In the months and weeks prior to its release, Wildstar has enjoyed the hype surround it – and according to all the information we had, there was a pretty good reason for it. Carbine Studios promised a “Theme Park” game that would focus on all the good things in the genre, instead of what most games aim to provide – innovation. On the one hand, this step can be easily understood – so many MMO games have been published in the past few years, with each and every one of them promises new things. On the other hand, do we really need another game that outright says it does not aim to make any change at all? That it’s interested in letting us do all the things we did in so many other games?

Shortly about the game’s plot: The universe have been created by the Eldan – An alien race to which the Dominion worship. As the bad guys in the game, the Dominion are interested in controlling this universe and ultimately they reach Nexus, a newly discovered planet that holds many secrets and treasures. Throwing a wrench in their plans are the Exiles that have reached the planet first. As the good guys, the Exile hate the Dominion from the usual reasons. A bit unoriginal, true, but a good story in an MMO relies not only on the game itself, but also on a diverse and rich lore. That one department where the developers didn’t came out short, and everyone who would like to know more about the universe and its history, can do so with a number of books and stories that will surly contribute to the understanding of the game’s world and all that happens in it.


Wildstar have quite the range of different classes to choose from, with a few specialty options on top of that. They call it a specialty because this choice only affects the special missions you’ll get access to. Thus, I have begun my journey on the planet Nexus as a female human Esper. The Esper is the spellcaster of the game, but instead of shooting balls of fire, lightning bolts and icicles, he creates magical weapons from thin air, and uses them to attack enemies from afar. On this choice I added the Explorer specialty, and therefore I was required to climb different mountaintops across the area, or discover hidden caves.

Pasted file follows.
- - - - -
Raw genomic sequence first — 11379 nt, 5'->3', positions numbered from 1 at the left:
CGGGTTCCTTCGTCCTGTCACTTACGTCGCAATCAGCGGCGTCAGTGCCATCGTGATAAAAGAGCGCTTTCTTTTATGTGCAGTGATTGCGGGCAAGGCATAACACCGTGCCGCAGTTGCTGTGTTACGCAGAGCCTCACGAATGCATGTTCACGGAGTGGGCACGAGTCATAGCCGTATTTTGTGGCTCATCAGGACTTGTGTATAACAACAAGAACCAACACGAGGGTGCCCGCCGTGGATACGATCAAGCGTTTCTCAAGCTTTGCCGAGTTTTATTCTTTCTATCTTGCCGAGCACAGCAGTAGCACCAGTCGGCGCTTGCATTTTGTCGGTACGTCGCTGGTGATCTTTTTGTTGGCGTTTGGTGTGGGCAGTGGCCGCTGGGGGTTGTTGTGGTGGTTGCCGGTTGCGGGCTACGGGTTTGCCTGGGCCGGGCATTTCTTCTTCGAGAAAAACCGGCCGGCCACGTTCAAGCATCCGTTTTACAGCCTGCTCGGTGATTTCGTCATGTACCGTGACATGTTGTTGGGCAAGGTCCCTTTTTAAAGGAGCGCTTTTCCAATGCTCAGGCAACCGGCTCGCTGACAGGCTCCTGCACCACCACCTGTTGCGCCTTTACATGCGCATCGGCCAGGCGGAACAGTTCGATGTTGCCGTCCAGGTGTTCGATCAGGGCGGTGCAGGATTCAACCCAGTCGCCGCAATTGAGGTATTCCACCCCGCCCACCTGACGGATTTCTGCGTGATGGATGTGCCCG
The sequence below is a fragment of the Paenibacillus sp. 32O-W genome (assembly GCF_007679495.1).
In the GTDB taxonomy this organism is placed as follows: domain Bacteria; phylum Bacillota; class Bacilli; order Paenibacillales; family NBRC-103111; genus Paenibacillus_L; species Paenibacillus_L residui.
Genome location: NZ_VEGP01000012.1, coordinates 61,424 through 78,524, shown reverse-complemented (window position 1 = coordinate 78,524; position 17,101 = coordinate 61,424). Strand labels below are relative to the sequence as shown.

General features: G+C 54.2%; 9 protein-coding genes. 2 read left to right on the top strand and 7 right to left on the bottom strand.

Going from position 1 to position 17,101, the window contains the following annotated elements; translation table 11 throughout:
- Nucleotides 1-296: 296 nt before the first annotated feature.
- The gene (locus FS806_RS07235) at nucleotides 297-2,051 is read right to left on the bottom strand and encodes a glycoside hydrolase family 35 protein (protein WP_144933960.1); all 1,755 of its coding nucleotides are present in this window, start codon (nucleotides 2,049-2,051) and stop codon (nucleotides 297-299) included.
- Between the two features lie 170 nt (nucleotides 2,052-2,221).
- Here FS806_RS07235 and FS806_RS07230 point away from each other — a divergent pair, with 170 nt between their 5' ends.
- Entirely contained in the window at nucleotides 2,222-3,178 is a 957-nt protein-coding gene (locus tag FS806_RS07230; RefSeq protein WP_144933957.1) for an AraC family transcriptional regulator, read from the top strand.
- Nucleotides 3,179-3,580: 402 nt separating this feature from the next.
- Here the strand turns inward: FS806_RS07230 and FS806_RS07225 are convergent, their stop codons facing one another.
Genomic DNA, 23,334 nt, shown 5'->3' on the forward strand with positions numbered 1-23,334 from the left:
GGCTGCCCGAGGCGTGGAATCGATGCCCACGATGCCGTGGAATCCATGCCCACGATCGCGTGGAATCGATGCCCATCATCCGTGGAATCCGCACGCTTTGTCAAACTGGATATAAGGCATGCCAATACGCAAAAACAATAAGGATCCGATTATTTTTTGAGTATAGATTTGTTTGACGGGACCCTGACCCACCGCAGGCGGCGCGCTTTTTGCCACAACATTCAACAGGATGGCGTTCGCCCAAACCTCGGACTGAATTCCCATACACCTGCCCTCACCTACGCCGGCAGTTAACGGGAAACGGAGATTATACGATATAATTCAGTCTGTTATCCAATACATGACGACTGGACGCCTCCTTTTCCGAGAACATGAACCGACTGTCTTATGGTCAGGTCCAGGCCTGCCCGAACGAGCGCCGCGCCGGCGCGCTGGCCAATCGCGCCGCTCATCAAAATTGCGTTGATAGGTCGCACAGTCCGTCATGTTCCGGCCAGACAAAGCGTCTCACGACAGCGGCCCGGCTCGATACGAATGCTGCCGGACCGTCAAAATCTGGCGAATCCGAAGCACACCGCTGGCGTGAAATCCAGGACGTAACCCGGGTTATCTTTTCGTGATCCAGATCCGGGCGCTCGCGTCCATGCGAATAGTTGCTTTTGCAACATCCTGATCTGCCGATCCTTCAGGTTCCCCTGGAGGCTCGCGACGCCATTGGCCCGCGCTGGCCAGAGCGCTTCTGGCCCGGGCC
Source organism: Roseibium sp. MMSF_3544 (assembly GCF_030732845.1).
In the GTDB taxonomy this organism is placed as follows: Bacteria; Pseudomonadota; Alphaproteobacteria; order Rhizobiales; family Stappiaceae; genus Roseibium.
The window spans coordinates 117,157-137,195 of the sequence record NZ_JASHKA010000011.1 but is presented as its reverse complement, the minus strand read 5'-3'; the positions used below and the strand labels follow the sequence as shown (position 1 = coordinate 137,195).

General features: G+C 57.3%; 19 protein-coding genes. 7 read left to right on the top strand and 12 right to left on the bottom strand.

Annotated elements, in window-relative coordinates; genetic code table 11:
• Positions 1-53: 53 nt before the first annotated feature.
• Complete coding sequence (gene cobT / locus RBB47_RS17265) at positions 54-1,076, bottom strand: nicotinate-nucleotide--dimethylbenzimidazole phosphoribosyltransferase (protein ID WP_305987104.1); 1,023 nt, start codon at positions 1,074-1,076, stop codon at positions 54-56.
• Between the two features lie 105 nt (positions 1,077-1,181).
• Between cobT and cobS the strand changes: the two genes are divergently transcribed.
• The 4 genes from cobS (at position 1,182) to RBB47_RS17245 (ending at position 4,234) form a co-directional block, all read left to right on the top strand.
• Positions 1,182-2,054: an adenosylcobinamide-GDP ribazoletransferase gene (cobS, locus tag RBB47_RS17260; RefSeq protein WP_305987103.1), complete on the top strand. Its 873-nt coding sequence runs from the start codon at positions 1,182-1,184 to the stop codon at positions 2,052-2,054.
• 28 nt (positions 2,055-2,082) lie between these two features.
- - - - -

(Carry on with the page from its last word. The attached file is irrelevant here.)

I must make note of a few things: True, Wildstar isn’t a new, never-seen-before game, but instead, it does offer a verity of activities to the player. A wide variety, as a matter of fact. Whether it’s the regular “Go there, kill 5 of these and come back” quests, crafting missions, battlegrounds, arenas, adventure missions or dungeon missions – every player, and I do mean every player, who likes Theme Park games will find something to do. This is truly a point in Wildstar’s favor. Many MMO games have gone extinct from this word due to the lack of content. I don’t believe that in the case this game will tank, it will be because there wasn’t enough contact to entertain the player.

Another aspect I’d like to shine some light on, and it is perhaps the most important thing in my opinion, is the combat system. Unlike the classic “point-and-click” system, Wildstar’s battle system is full of action. Think along the lines of TERA, or that of a third person action game. The difference is that every skill and spell you’ll use will show you its effect and spread on the screen, in the shape of a line, cone, explosion, etc. It also works for the enemies, so you’ll always know what’s coming at you, and when to dodge. This gives an element of dexterity to the game, on top of pure skill, and that’s what prevents the feeling of “Deja-vu” from settling in. In big-scale battles the multitude of colored shapes might get in the way of the action, so there’s an option to turn it off, but I came to realize it helps more than you’d think.


Speaking about colorful shapes, you’ll probably notice Wildstar is not a grey or brown game. This game, which have been said to resemble Pixar (and it’s not far from the truth), is one of the most colorful games I have ever played. The art direction makes you think of a cartoon, or perhaps a comic book. This particular direction does not appeal to me personally, but I certainly enjoy the funny sights. At times I look at the horizon, thinking a roadrunner might pass by soon. The smooth animations really help breathe life into the game, and it doesn’t look bad at all.

I have yet to experience many of the game’s activities, but so far I can say I’m feeling both ways about Wildstar. The quests are business as usual, the specialty missions give off a nice platformer vibe, the enemies aren’t too challenging, but battles are always frenetic, and I do enjoy the visuals of the game, even though I prefer a more realistic approach. I do not experience anything new or innovative, but it’s all done so well, and it’s definitely the game that was released with the most content straight from the get-go. In the next few weeks I’ll experiment some more with Wildstar (I can’t wait to build a house) and I’ll share my logs with you. So until the next time…

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